Paralympic champion Josh Dueck was named Canada's chef de mission for the 2022 Beijing Games on Wednesday.The Canadian Paralympic Hall of Famer from Kimberley, B.C., competed at two Games, winning gold in super combined alpine skiing and silver in downhill in 2014 after also taking silver in sitting slalom in 2010. The 39-year-old served as the closing ceremony flag-bearer in Sochi."When I got the call with the news that I was named to lead the Canadian Paralympic Team my mind started to dance with possibility," Dueck said. "To be a champion for sport, friend and mentor to the athletes and part of the support team for Canada at the Paralympic Games is an incredible privilege. There is a great sense of honour and duty that comes with this storied role, and I look forward to learning from our history and building on this legacy with our teams."Dueck, who lives in Vernon, B.C., was injured in a ski accident just six years before his Paralympic debut. The first person to successfully perform a back flip on a sit ski, Dueck now works as a peer mentor and motivational speaker as well as leading Freestyle BC.Dueck worked with CBC Sports as a broadcaster for the 2018 Paralympics. The 2022 Games are scheduled to run Mar. 4-13 from Beijing, with Canada planning to participate in all five sports.Speed skater and two-time gold medallist Catriona Le May Doan was recently named Olympic chef de mission for Beijing.WATCH | Josh Dueck excited to be chef de mission:Canadian Paralympic Committee president Marc-Andre Fabien said Dueck is poised to impact the 2022 team in a positive manner."He is the epitome of strong athlete leadership and will bring so much positive energy, thoughtful introspection, fresh ideas, and valuable support to the team. He is incredibly well respected within the sport community, has been a longtime passionate advocate for Paralympic sport and brings in many different experiences and perspectives from his many roles in sport," Fabien said.As chef de mission, Dueck is tasked with promoting Team Canada, guiding its athletes in Beijing and fostering a positive environment."The story of every athlete is filled with hope, opportunity, challenge and often uncertainty. Athletes are trained to embrace challenge, let go of the things they cannot control, and to persevere through even the most difficult situations, in an effort to be a little better today than we were yesterday," Dueck said. "In the world today, we need more beacons of hope that remind us we can rise above the challenges we face. My goal is to help share these stories of hope."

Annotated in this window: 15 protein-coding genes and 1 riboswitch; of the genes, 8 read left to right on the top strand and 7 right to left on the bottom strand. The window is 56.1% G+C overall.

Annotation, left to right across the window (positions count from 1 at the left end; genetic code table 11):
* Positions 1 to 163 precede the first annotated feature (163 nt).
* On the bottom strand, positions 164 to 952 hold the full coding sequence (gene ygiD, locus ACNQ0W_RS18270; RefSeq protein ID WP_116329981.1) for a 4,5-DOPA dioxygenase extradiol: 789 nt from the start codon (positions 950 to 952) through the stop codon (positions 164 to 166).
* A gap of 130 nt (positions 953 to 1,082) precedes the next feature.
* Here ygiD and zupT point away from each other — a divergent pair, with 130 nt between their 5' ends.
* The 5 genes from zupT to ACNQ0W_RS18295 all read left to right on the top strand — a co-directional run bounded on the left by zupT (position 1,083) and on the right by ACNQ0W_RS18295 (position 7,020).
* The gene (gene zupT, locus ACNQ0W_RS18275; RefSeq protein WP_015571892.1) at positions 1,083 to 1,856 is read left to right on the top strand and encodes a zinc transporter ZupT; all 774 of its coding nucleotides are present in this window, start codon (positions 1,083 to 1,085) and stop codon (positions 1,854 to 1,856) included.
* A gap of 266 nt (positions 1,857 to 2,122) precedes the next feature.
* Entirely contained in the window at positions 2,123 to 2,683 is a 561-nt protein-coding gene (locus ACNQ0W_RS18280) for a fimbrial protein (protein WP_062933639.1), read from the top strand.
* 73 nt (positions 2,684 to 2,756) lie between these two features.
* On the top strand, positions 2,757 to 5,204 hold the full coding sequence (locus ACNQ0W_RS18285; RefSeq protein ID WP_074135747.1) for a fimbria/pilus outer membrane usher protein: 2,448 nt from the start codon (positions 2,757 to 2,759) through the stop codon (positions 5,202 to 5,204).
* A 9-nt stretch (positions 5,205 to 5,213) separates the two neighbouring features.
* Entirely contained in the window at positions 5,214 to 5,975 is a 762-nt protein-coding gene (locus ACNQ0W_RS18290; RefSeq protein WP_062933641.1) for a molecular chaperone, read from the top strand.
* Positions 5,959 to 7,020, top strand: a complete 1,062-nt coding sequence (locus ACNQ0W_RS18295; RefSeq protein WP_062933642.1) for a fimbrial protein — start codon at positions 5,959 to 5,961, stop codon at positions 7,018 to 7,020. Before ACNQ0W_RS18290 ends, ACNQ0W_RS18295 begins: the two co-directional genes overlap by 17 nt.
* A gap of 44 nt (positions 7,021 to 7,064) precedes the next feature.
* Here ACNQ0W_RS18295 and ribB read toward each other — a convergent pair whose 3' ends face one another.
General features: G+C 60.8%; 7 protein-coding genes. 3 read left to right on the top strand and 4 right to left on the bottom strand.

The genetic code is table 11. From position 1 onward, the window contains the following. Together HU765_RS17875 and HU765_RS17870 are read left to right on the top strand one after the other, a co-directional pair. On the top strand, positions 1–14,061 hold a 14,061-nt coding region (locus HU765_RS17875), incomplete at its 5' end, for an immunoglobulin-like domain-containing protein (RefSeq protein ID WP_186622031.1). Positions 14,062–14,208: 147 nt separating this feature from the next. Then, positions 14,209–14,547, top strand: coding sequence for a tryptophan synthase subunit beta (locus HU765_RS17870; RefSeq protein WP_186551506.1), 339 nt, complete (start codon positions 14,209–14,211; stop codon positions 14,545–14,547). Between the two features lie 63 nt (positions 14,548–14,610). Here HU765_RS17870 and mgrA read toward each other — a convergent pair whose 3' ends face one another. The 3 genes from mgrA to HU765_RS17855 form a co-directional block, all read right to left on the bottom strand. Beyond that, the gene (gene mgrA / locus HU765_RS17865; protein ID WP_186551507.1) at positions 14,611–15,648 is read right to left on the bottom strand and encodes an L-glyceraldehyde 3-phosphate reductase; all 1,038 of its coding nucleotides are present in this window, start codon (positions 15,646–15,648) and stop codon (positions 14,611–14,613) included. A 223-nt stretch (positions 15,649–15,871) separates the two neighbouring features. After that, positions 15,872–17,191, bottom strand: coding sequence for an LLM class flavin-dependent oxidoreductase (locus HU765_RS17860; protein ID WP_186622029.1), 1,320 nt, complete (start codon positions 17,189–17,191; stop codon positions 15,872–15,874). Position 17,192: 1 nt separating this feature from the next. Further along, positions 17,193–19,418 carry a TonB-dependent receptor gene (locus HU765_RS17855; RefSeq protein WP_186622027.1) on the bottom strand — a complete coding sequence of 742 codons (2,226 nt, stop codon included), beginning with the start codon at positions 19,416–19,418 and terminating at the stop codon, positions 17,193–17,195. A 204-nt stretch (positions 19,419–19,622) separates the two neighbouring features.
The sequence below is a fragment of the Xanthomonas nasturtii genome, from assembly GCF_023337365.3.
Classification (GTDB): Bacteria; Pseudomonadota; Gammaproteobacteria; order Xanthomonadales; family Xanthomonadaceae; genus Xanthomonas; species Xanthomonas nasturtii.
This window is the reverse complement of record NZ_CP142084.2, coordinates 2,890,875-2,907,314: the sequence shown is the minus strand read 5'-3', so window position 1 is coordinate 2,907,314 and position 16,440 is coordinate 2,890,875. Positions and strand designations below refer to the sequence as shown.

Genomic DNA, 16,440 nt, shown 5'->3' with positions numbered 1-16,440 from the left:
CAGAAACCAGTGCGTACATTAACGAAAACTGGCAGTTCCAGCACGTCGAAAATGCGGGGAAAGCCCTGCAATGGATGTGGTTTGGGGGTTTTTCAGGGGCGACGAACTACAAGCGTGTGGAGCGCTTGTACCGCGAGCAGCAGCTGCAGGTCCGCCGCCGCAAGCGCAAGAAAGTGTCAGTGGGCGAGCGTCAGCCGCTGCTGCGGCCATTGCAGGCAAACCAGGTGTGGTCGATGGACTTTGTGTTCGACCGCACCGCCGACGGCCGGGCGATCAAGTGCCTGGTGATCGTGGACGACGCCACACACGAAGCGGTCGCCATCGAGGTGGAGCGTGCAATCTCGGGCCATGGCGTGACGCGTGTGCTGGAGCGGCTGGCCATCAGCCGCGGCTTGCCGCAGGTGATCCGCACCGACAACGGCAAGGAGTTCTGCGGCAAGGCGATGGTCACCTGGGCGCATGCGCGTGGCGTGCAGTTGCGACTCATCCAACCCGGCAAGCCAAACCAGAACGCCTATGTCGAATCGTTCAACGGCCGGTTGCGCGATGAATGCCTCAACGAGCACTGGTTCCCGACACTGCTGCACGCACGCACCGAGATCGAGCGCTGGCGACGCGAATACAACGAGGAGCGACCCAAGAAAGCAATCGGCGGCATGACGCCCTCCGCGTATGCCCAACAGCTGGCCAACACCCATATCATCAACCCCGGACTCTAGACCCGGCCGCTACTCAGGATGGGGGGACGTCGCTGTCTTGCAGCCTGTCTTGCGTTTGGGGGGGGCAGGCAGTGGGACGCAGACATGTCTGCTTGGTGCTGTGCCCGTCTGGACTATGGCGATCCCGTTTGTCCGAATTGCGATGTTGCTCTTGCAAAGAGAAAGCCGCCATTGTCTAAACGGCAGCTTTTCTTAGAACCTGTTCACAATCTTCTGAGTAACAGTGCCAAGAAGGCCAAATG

Workplace safety-relatedcharges against the company managing construction at the Faro mine site and a site supervisor have been stayed.Parsons Inc. and Len Faber, who's also the mayor of Faro, were charged under the Yukon's Occupational Health and Safety Act in September 2019 for allegedly intimidating workers, obstructing safety officers in the course of their duties and failing to maintain a safe and healthy workplace.Both parties pleaded not guilty to all charges. The matter was set to go to trial on Nov. 16 but was adjourned to Nov. 24, when territorial Crown prosecutor Kelly McGill told the court that Parsons Inc. and Faber had successfully met the terms of a diversionary arrangement. The terms included Parsons Inc. augmenting its health and safety training program, while Faber had to complete coursework in psychological heath and safety. They also donated $5,000 and $1,000 to the Northern Safety Network Yukon, respectively, and paid $1,500 and $500 in administrative fees. McGill told Judge Karen Ruddy that, in light of the successful arrangement, there was no longer a public interest in proceeding with the prosecution and entered stays on all charges. Lawyers representing Parsons Inc. and Faber did not immediately return requests for comment. The federal government awarded Parsons Inc., an international engineering firm, an $80 million construction management contract for the Faro mine site in 2018. The firm held the care-and-maintenance contract before that. Faber won Faro's mayoral election in October 2018 by chance when his name was pulled out of a box after he and incumbent mayor Jack Bowers both received the exact same number of votes. The Faro mine was, at one point, the largest open-pit lead-zinc mine in the world but was abandoned in 1998. Remediation work, set to begin in 2024, is expected to cost upwards of $500 million and take about two decades, with officials needing to monitor the site indefinitely after that.